Gini Dietrich

Content Marketing Most Certainly is Not Dead

By: Gini Dietrich | January 28, 2016 | 
21

Content Marketing Most Certainly is Not DeadBy Gini Dietrich

Yesterday, I was recording a podcast with David Reimherr (which, at the end, we argue about Making a Murderer so stay tuned!) and I told the story of how, when I graduated from college and went into PR, my dad said something along the lines of, “I can’t believe you’re not going to be a writer.”

Fast forward to today and let’s just say I figured out how to take that passion and turn it into not only a career, but a business.

And, not only have I figured out how to make it a business, but a pretty, darn good one. Content has become the center of pretty much everything we do.

Heck, this very blog is a great example. Who would have thought, just 10 years ago, we would live in a world where bloggers could write about the things they love and make money doing it, too?

That was reserved for the journalists and everyone else had to rely on them.

No longer! It’s a beautiful, beautiful world in which we live.

Where We Are in the Hype Cycle

That’s why I get a little frustrated when I hear things such as “content marketing is dead” or “content marketing doesn’t work” or “we have content shock and that’s why it’s not sustainable.”

The 2016 Content Marketing Benchmarks, Budgets, and Trends research from Content Marketing Institute and MarketingProfs, shows that business-to-business organizations have seen a decrease in the effectiveness (from 38 percent in 2015 to 30 percent in 2016) of content marketing.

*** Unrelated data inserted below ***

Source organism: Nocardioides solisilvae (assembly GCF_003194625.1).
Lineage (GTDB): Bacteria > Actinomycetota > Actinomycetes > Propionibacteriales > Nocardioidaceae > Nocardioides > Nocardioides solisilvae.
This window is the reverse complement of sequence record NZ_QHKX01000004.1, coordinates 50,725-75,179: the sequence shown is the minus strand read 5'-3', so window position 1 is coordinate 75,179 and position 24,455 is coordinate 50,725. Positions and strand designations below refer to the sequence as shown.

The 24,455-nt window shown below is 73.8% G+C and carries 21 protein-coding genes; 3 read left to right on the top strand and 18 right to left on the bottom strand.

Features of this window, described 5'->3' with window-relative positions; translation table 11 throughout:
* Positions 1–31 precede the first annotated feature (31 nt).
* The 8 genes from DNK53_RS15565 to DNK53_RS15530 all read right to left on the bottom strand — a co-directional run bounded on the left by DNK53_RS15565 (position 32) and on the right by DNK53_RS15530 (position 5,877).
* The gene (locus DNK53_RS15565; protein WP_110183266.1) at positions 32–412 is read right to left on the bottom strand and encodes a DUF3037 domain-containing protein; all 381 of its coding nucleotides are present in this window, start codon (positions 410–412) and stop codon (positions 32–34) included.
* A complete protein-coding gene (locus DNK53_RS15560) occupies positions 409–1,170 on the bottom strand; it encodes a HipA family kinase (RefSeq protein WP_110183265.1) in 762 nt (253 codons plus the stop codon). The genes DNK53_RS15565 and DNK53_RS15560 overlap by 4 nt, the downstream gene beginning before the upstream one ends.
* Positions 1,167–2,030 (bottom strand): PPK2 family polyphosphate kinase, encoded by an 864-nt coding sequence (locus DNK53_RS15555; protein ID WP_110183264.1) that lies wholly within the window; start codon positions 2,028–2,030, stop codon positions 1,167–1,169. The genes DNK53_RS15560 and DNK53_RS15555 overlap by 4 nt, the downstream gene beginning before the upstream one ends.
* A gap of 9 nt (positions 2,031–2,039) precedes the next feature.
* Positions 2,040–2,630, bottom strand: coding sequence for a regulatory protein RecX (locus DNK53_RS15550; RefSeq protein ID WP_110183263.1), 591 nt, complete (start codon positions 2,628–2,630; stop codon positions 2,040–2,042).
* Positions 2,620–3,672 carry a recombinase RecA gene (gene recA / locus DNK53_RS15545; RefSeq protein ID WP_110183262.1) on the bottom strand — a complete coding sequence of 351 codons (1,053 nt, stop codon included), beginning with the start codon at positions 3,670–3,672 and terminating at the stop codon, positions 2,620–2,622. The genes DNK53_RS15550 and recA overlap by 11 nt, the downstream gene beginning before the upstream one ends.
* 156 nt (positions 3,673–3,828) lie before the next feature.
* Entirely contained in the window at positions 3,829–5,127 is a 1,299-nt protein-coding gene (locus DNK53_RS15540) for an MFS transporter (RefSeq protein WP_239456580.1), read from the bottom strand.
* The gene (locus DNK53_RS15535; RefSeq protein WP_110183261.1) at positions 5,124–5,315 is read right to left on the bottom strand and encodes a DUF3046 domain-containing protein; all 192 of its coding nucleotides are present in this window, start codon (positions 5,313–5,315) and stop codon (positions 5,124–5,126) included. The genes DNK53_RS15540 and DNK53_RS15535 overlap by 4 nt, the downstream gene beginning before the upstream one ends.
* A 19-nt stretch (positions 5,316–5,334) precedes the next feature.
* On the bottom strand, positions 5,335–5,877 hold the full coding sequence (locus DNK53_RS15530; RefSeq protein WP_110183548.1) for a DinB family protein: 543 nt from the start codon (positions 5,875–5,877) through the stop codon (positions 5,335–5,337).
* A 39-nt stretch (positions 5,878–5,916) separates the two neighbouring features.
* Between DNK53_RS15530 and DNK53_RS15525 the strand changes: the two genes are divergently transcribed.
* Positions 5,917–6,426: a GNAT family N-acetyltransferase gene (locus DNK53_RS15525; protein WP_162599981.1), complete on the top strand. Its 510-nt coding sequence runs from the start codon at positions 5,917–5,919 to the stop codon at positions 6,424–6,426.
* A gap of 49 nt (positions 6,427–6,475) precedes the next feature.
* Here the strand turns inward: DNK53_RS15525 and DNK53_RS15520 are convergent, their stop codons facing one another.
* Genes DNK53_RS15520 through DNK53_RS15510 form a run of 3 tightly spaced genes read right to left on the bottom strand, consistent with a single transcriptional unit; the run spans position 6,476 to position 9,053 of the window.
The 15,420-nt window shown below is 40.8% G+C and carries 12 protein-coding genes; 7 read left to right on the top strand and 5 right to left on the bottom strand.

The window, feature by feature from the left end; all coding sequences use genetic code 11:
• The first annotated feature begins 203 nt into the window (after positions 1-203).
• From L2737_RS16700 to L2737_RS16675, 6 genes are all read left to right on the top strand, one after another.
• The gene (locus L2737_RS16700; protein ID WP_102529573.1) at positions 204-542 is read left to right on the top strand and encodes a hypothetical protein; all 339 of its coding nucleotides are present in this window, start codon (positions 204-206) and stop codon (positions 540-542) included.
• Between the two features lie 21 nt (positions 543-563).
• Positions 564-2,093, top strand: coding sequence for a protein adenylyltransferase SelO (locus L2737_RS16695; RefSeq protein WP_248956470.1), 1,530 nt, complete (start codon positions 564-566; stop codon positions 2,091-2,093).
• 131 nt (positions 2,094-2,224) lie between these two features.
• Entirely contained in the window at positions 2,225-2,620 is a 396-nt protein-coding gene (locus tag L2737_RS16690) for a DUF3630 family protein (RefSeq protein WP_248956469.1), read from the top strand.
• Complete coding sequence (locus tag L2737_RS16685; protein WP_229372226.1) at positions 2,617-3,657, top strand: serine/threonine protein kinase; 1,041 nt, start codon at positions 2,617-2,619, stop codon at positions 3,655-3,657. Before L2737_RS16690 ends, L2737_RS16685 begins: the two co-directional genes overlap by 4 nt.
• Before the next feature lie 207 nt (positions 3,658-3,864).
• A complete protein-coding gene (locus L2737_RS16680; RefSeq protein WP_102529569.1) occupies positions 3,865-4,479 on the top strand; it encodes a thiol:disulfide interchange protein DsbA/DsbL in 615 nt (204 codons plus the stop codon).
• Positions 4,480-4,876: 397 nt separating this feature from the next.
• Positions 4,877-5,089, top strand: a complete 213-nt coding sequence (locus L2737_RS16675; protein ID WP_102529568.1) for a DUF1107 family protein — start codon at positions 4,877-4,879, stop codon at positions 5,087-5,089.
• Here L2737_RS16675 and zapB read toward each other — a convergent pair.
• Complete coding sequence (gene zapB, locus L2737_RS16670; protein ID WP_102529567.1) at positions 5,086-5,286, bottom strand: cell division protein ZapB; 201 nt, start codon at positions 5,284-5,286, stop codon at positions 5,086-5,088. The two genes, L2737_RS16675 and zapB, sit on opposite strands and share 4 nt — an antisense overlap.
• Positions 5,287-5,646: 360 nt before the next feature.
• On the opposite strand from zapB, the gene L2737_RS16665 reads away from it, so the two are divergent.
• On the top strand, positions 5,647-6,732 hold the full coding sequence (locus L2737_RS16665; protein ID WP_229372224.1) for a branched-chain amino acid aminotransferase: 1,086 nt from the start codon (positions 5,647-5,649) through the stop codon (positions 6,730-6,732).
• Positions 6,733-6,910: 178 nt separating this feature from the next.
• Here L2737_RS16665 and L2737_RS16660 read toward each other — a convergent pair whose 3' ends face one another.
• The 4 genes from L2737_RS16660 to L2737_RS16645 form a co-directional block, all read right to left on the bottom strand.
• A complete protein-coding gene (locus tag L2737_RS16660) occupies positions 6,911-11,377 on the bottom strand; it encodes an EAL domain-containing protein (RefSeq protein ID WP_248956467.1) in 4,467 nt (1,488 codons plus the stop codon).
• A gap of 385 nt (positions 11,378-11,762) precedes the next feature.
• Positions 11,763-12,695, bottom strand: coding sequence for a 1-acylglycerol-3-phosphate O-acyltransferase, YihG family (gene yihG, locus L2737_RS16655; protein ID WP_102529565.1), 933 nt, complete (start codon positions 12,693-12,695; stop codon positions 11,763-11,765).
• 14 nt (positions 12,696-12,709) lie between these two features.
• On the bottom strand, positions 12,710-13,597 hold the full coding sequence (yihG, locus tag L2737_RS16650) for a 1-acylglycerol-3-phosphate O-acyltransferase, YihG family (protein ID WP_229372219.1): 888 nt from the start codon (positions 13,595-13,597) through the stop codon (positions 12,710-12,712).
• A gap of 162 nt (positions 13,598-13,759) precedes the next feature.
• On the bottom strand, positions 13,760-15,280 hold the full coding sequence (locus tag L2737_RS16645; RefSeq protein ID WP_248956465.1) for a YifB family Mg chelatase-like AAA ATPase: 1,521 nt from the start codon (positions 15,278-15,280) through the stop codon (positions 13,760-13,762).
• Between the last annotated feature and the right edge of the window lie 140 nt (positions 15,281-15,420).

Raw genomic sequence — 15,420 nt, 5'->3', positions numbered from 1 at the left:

This does give great fodder for people brushing it aside and saying it doesn’t work. I mean, it decreased by eight percent! But, let’s be real, only 38 percent saying it’s effective to begin with is still a failing grade.

Yes, I agree we are overly saturated. I agree a good majority of the content isn’t good. But that doesn’t mean it’s dead or doesn’t work. It doesn’t even mean no one is paying attention.

It means we must do better.

In Joe Pulizzi’s editorial for the December issue of Chief Content Officer, he shows the five-step hype cycle that shows the adoption curve of any disruptive technology.

Gartner's Five-Step Hype Cycle

Before last year, we were at the “peak of inflated expectations” level and, starting around the time Mark Schaefer wrote about content shock 18 months ago, we began to hit the “trough of disillusionment,” which is where I believe we still sit.

But you can see we’ll be coming out of that soon to the “slope of enlightenment” and then to “productivity.”

Content Marketing Must Be Honed

It always makes me laugh to hear marketers and executives complain about all the junk in their inboxes, in their RSS feeds, in their Flipboard accounts, and on the web, in general, but when they get behind their computer screens at work they contribute to the gross mess.

They buy lists and spam via email. They only talk about themselves and their latest sale or their latest hire or their latest award. Their content is dull and has no personality. They quote industry experts, but never offer an opinion of their own. They’re scared to put anything out there because it might mean their competitors will copy them.

And so we sit in the trough of disillusionment, wondering if all this time and all of those resources around content marketing were worth it.